Shaun begins his day with a walk to work. Well, sort of. “It is a psychological walk to work. I walk around the block and then sit down at my desk. At the end of the day I go for a walk again – that way it feels like I am still commuting.”
One of the three Mary Potter Hospice Palliative Care Coordinators in Wellington, a specialist community nurse who works in the city area, Shaun has had to adjust to working from home during the current climate. Usually, he and the rest of the wider community outreach team at the Hospice would be meeting with patients and whanau at their homes. The care they provide is clinical, but it is also holistic.
“The future is uncertain for a lot of our patients, so we try and put in place a plan for them. That may be around pain management, but will also include arranging equipment, nursing and care, even organising wills and other legal arrangements. Sometimes it is their family members who need our support.”
Being able to give wide-ranging care is a real privilege, Shaun says.
“It is a bit like a Venn Diagram. You have the physical, psychosocial and spiritual elements. They all overlap at some point. A patient is not being looked after for just their symptom management. We will have various conversations about such issues as finances but also about more down to earth things, like who will look after their pets.”
Prior to COVID-19, a normal day would usually start at the Hospice’s Inpatient Unit in Newtown. The day would be planned and home visits arranged. Shaun says the nurses work closely with the patient’s GP and district health nursing team to make sure there is wrap-around care.
“We try to support our other health care professionals. We also work closely with the wider Mary Potter Hospice team, including social workers, counsellors, therapists and palliative care consultants. We often make joint home visits with someone from the wider team.”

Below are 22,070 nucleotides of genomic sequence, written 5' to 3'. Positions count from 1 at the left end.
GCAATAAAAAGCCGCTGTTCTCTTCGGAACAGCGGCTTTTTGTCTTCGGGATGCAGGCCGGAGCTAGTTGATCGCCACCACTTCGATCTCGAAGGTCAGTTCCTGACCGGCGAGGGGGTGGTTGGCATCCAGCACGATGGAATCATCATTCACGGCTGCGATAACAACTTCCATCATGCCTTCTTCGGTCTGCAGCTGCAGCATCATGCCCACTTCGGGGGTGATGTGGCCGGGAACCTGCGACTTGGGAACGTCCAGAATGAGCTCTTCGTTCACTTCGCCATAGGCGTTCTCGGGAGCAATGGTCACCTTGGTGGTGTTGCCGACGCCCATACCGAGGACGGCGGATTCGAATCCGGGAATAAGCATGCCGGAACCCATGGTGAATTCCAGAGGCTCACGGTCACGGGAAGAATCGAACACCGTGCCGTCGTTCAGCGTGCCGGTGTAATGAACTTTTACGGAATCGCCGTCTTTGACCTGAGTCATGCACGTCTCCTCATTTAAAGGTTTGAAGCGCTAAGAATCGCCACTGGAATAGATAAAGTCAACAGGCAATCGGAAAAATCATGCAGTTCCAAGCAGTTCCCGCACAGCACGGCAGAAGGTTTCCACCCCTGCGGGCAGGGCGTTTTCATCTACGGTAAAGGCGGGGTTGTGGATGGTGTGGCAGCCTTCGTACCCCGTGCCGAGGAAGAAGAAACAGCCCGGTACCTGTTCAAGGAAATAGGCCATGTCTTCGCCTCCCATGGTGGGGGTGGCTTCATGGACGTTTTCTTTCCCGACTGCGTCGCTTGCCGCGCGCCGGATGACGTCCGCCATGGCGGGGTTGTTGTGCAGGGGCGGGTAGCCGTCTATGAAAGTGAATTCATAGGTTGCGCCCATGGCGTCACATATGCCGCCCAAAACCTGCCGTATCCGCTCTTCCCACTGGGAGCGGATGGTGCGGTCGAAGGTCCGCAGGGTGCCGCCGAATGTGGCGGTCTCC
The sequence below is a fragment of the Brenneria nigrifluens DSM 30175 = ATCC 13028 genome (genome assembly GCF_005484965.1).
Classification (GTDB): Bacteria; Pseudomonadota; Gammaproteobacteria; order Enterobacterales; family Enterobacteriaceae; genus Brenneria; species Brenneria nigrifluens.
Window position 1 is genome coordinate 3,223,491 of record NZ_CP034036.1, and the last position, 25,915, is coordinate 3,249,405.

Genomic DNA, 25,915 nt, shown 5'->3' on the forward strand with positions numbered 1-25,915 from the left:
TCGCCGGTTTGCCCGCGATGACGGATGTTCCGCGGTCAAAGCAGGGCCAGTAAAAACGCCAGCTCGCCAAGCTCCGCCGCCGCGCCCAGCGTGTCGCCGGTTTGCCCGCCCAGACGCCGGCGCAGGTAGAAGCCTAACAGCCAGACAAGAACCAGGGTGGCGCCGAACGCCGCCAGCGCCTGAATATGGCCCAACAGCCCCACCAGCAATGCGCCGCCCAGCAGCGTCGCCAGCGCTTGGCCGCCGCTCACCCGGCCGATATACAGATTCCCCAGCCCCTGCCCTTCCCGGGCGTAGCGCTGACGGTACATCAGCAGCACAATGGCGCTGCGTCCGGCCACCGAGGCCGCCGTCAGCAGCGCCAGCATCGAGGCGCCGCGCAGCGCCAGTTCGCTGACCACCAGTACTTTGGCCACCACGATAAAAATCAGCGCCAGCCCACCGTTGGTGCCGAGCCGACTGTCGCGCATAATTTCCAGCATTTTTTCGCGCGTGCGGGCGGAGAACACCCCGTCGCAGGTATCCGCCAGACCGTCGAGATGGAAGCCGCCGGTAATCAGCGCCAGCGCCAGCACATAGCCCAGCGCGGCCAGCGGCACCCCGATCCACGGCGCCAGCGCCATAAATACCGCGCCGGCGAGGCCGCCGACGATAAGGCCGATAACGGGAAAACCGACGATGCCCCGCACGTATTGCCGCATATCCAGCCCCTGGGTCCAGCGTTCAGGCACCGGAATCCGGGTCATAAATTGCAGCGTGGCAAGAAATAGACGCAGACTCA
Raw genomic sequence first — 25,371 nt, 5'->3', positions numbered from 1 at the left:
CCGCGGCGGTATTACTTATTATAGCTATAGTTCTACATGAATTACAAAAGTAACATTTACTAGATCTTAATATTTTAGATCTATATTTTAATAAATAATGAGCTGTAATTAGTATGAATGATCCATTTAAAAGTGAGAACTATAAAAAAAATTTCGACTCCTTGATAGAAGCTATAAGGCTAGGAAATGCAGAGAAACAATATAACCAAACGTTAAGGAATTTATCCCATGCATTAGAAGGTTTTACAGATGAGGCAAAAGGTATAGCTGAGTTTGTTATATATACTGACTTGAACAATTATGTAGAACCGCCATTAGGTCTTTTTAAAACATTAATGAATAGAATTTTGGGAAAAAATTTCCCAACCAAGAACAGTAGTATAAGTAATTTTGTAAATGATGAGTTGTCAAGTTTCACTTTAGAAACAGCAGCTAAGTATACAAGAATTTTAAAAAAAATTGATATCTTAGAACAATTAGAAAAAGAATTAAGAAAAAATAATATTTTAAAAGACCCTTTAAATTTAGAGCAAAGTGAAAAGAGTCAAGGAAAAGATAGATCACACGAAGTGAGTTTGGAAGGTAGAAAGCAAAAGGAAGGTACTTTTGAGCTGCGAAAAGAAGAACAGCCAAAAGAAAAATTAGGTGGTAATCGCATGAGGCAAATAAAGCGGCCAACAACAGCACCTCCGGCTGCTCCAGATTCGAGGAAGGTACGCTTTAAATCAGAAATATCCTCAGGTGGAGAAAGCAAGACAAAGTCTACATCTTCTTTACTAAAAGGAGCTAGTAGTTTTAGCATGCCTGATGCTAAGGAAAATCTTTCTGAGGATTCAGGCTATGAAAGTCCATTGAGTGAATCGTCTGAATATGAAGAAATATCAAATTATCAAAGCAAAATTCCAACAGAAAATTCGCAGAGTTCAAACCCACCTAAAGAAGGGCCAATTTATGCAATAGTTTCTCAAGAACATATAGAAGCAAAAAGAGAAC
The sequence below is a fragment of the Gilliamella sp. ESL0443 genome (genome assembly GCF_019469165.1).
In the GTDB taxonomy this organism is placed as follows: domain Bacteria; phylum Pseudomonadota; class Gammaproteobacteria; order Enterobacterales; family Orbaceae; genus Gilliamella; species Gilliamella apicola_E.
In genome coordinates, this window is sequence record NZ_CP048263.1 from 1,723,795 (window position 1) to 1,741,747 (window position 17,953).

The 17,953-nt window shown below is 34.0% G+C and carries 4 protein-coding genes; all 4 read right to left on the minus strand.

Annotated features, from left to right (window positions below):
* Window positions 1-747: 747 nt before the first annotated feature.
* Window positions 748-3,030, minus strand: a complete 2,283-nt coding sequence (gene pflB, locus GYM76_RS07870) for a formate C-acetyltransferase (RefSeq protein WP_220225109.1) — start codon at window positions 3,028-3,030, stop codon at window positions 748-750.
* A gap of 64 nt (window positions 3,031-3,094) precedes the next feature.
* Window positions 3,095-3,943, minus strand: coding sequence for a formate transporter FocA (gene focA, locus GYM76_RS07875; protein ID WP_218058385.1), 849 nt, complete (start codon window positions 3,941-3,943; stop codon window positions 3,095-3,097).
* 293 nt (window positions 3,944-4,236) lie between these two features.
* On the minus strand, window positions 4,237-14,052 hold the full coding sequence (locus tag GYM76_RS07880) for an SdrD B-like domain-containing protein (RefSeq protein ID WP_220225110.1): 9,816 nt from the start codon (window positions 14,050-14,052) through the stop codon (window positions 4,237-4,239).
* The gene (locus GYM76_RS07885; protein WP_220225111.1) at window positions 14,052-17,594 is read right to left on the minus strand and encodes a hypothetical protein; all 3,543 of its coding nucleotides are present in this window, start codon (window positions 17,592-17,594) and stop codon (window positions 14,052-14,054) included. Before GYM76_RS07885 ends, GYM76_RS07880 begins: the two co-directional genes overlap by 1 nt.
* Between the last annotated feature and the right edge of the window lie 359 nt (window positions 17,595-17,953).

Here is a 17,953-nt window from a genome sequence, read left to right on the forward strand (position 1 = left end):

The COVID-19 restrictions have changed how the nursing team provides care. Consultations are being done over the phone and face-to-face visits only occur if absolutely necessary.
“It is really about maintaining that good contact. Some of our patients’ lives have been disrupted in a major way and are socially isolated. Our Telehealth programme is helping to provide care in that area. Also, the Hospice is contactable 24 hours a day. So there is always someone on call who can help.”
While having to adjust a new way of working, Shaun’s patients are still receiving the care they need. “It has been a very positive experience for us. We are getting new referrals, and while we can’t always see them physically, everyone is very understanding.”
Encouraging self-care for the patient is an important aspect of care, and that includes care for Shaun himself. “We all have to look after our emotional health – my walk to and from work helps with that.”
Together, we can continue to care.
We are very grateful to you for your continued support for our service, our patients and our community as we face this unprecedented time together.
We couldn’t do what we do without your support. We put the patient at the heart of our service, encircling them with care and compassion so they can treasure every moment. We are here for you and your family. Please help fund our caring and compassionate work, and make a special gift today.